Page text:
The strength and sustainability of China’s economic recovery in the last 18 months has surprised many investors. The latest quarterly GDP report came in at 6.9% year-on-year, which was above our expectations and those of consensus.
China’s cyclical uplift has been supported by central bank easing measures implemented in late 2015. Manufacturing surveys have recovered out of contractionary territory; fixed asset investment has picked up; industrial production has seen a sharp improvement this year; and retail sales have maintained a solid pace. China’s currency adjustment on a trade-weighted basis has also supported a rebound in exports.
As the effects of previous policy measures begin to wane, we believe momentum may slow marginally in the second half of 2017. Moreover, the authorities’ focus is increasingly shifting to maintaining financial stability and addressing the high debt burden in some parts of the corporate sector.
Credit has been a key driver of growth in the economy but has now reached unsustainable levels. China’s central bank has been increasing interbank lending rates this year and we are likely to see further measures to tighten policy in specific areas of the economy, such as property.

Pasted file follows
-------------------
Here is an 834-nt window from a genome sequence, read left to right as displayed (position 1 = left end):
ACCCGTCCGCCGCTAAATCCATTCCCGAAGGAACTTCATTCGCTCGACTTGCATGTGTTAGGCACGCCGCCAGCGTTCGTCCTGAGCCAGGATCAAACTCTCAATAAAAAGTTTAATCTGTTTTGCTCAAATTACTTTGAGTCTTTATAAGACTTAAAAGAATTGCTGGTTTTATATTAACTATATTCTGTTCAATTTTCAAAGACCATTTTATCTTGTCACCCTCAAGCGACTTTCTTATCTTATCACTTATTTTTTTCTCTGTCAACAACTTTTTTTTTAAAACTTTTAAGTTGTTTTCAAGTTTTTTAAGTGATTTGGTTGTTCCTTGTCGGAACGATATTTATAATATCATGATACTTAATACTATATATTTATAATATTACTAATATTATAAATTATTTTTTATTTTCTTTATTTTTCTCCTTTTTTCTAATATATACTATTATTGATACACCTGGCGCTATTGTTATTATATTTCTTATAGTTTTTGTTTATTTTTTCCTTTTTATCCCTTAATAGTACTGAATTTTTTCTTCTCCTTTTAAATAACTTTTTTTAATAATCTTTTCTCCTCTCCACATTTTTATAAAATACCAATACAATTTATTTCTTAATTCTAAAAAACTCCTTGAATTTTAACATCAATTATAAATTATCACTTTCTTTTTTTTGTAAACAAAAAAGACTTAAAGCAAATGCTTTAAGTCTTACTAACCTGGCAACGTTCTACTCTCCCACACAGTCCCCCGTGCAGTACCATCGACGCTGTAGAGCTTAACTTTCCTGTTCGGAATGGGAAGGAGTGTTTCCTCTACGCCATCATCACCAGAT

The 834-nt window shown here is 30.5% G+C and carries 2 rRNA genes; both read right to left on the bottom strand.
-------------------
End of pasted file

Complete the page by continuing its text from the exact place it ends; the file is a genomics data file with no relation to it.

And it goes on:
The authorities will need to tread a careful line, though. Stability is the key policy mantra this year as leadership changes in the Communist Party are due to take effect this autumn. So while efforts will be made to promote financial stability, the government should be willing to add support to the economy if needed and maintain a stable growth trend.
Of course, there are risks to this view, whether stemming from the undercurrent of domestic political tensions ahead of the leadership reshuffle; geopolitical risks as China plays a key role between North Korea and the US; and broader concerns around the health of the banking system – highlighted most recently by questions around the validity of certain wealth management products.
Our base case scenario considers that these risks should be contained – although we will be closely watching for the foreseeable future – allowing for a relatively smooth and gradual economic transition.
Based on our macro view, we do not expect China to be a significant driver of emerging market performance this year, either to the upside or the downside, and we maintain a constructive outlook on the broader asset class.
Over the longer term, China remains an under-represented equity market across the major global benchmarks and we still believe it has the potential to deliver compelling investment opportunities, especially in the consumer-related sectors.
Jade Fu is investment manager at Heartwood Investment Management